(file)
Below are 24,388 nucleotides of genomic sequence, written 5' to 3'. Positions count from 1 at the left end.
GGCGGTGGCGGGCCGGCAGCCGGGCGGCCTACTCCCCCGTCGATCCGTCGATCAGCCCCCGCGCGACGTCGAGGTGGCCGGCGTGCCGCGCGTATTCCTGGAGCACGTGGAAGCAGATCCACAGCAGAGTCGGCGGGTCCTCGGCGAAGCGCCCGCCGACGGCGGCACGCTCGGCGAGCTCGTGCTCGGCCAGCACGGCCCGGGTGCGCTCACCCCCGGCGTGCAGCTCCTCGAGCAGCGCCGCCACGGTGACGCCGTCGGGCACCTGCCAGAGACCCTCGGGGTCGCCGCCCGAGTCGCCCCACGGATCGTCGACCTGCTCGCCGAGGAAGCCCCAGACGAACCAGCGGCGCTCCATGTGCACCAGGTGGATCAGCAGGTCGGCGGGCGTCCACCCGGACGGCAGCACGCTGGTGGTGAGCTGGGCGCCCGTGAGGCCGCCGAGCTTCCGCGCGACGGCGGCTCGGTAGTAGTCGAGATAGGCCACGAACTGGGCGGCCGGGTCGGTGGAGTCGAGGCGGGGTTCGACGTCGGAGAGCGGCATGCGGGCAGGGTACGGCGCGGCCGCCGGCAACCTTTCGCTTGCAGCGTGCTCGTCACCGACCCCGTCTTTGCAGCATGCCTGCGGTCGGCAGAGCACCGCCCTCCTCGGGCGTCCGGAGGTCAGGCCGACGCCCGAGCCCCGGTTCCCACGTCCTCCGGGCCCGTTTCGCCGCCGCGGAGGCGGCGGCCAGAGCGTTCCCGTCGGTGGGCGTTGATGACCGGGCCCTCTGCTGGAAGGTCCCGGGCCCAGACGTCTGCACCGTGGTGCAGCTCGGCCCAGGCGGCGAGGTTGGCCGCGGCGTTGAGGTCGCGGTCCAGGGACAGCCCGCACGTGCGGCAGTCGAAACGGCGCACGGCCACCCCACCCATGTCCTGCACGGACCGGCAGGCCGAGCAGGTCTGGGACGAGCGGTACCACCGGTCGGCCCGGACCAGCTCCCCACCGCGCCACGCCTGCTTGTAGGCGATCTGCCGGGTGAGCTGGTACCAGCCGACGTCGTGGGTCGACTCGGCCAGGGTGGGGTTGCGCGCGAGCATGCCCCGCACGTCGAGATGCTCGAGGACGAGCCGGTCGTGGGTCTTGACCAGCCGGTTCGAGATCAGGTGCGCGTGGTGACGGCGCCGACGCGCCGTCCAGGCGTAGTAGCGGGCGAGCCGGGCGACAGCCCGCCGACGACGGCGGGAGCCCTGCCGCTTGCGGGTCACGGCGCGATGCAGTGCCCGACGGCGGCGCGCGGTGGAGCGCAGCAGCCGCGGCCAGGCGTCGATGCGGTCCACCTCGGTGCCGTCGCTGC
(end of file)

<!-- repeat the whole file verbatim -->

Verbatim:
Below are 24,388 nucleotides of genomic sequence, written 5' to 3'. Positions count from 1 at the left end.
GGCGGTGGCGGGCCGGCAGCCGGGCGGCCTACTCCCCCGTCGATCCGTCGATCAGCCCCCGCGCGACGTCGAGGTGGCCGGCGTGCCGCGCGTATTCCTGGAGCACGTGGAAGCAGATCCACAGCAGAGTCGGCGGGTCCTCGGCGAAGCGCCCGCCGACGGCGGCACGCTCGGCGAGCTCGTGCTCGGCCAGCACGGCCCGGGTGCGCTCACCCCCGGCGTGCAGCTCCTCGAGCAGCGCCGCCACGGTGACGCCGTCGGGCACCTGCCAGAGACCCTCGGGGTCGCCGCCCGAGTCGCCCCACGGATCGTCGACCTGCTCGCCGAGGAAGCCCCAGACGAACCAGCGGCGCTCCATGTGCACCAGGTGGATCAGCAGGTCGGCGGGCGTCCACCCGGACGGCAGCACGCTGGTGGTGAGCTGGGCGCCCGTGAGGCCGCCGAGCTTCCGCGCGACGGCGGCTCGGTAGTAGTCGAGATAGGCCACGAACTGGGCGGCCGGGTCGGTGGAGTCGAGGCGGGGTTCGACGTCGGAGAGCGGCATGCGGGCAGGGTACGGCGCGGCCGCCGGCAACCTTTCGCTTGCAGCGTGCTCGTCACCGACCCCGTCTTTGCAGCATGCCTGCGGTCGGCAGAGCACCGCCCTCCTCGGGCGTCCGGAGGTCAGGCCGACGCCCGAGCCCCGGTTCCCACGTCCTCCGGGCCCGTTTCGCCGCCGCGGAGGCGGCGGCCAGAGCGTTCCCGTCGGTGGGCGTTGATGACCGGGCCCTCTGCTGGAAGGTCCCGGGCCCAGACGTCTGCACCGTGGTGCAGCTCGGCCCAGGCGGCGAGGTTGGCCGCGGCGTTGAGGTCGCGGTCCAGGGACAGCCCGCACGTGCGGCAGTCGAAACGGCGCACGGCCACCCCACCCATGTCCTGCACGGACCGGCAGGCCGAGCAGGTCTGGGACGAGCGGTACCACCGGTCGGCCCGGACCAGCTCCCCACCGCGCCACGCCTGCTTGTAGGCGATCTGCCGGGTGAGCTGGTACCAGCCGACGTCGTGGGTCGACTCGGCCAGGGTGGGGTTGCGCGCGAGCATGCCCCGCACGTCGAGATGCTCGAGGACGAGCCGGTCGTGGGTCTTGACCAGCCGGTTCGAGATCAGGTGCGCGTGGTGACGGCGCCGACGCGCCGTCCAGGCGTAGTAGCGGGCGAGCCGGGCGACAGCCCGCCGACGACGGCGGGAGCCCTGCCGCTTGCGGGTCACGGCGCGATGCAGTGCCCGACGGCGGCGCGCGGTGGAGCGCAGCAGCCGCGGCCAGGCGTCGATGCGGTCCACCTCGGTGCCGTCGCTGC